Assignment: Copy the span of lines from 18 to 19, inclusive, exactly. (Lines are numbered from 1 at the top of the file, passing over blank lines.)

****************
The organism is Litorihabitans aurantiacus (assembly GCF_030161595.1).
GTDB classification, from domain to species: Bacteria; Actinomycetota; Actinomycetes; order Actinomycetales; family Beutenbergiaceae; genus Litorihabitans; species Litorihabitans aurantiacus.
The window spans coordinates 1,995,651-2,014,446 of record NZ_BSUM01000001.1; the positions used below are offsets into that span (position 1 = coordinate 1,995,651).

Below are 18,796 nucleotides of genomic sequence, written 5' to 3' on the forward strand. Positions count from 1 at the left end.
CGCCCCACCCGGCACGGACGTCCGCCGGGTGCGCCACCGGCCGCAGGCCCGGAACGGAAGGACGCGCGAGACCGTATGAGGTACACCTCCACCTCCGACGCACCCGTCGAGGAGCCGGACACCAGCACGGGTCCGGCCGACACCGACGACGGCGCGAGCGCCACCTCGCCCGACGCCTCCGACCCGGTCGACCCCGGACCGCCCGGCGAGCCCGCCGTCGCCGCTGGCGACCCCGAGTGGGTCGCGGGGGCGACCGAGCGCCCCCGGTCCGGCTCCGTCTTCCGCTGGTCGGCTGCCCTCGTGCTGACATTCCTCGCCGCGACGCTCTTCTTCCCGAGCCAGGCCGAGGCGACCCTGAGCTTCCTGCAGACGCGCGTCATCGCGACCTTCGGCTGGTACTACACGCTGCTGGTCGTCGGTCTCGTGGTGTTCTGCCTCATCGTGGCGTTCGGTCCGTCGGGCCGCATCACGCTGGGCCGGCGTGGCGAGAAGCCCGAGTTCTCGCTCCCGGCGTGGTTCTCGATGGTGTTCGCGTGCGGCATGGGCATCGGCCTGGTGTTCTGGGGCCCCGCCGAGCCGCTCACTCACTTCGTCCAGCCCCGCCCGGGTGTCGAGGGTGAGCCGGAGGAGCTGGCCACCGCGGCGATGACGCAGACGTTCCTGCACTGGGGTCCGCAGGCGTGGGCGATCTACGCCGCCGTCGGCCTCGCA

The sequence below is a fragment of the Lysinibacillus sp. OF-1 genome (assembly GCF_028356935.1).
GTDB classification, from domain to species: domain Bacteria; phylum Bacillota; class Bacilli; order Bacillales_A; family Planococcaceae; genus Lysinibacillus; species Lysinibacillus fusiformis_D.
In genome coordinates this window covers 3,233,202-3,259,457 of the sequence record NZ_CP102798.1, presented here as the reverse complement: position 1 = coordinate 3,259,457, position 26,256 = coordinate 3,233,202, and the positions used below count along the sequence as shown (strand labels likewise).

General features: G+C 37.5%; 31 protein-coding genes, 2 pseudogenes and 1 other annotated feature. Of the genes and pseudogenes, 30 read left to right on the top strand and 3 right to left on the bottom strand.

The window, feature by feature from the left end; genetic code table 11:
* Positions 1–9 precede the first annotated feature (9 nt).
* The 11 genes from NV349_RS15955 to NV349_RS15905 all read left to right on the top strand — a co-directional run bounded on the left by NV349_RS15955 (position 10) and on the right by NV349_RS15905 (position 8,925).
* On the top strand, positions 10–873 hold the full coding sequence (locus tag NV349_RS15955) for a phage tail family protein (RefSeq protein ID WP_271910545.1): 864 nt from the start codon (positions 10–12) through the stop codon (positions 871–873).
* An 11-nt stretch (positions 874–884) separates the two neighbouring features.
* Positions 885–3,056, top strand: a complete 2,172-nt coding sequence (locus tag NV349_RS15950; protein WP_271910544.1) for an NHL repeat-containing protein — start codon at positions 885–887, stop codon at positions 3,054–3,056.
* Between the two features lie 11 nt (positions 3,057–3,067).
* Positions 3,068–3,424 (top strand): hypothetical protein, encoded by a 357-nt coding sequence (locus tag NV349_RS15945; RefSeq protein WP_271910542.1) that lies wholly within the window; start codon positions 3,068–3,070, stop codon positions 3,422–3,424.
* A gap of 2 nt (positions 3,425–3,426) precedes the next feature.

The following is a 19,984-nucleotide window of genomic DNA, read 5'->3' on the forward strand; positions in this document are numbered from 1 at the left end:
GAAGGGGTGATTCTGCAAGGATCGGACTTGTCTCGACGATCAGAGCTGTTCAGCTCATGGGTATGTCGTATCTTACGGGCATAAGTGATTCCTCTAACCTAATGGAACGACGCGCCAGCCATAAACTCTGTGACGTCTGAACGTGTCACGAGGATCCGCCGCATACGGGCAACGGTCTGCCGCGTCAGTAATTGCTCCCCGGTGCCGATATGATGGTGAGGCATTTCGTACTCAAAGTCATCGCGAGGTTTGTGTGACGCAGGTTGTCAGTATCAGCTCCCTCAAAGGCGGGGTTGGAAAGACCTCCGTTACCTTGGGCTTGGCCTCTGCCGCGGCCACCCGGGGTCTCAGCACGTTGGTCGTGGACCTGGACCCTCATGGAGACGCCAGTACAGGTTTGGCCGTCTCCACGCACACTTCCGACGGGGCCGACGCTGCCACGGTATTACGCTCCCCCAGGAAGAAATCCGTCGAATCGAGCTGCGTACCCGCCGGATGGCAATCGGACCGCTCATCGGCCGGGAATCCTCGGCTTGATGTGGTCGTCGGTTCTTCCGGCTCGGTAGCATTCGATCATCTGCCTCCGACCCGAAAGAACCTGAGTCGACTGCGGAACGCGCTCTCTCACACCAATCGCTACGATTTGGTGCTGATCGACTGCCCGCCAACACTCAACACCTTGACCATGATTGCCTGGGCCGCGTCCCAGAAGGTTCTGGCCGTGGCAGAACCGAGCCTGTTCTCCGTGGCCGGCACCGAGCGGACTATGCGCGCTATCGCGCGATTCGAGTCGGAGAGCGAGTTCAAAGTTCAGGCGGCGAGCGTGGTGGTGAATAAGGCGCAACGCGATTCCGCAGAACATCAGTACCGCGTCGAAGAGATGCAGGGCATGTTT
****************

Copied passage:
* A gap of 2 nt (positions 3,425–3,426) precedes the next feature.

The following is a 19,984-nucleotide window of genomic DNA, read 5'->3' on the forward strand; positions in this document are numbered from 1 at the left end: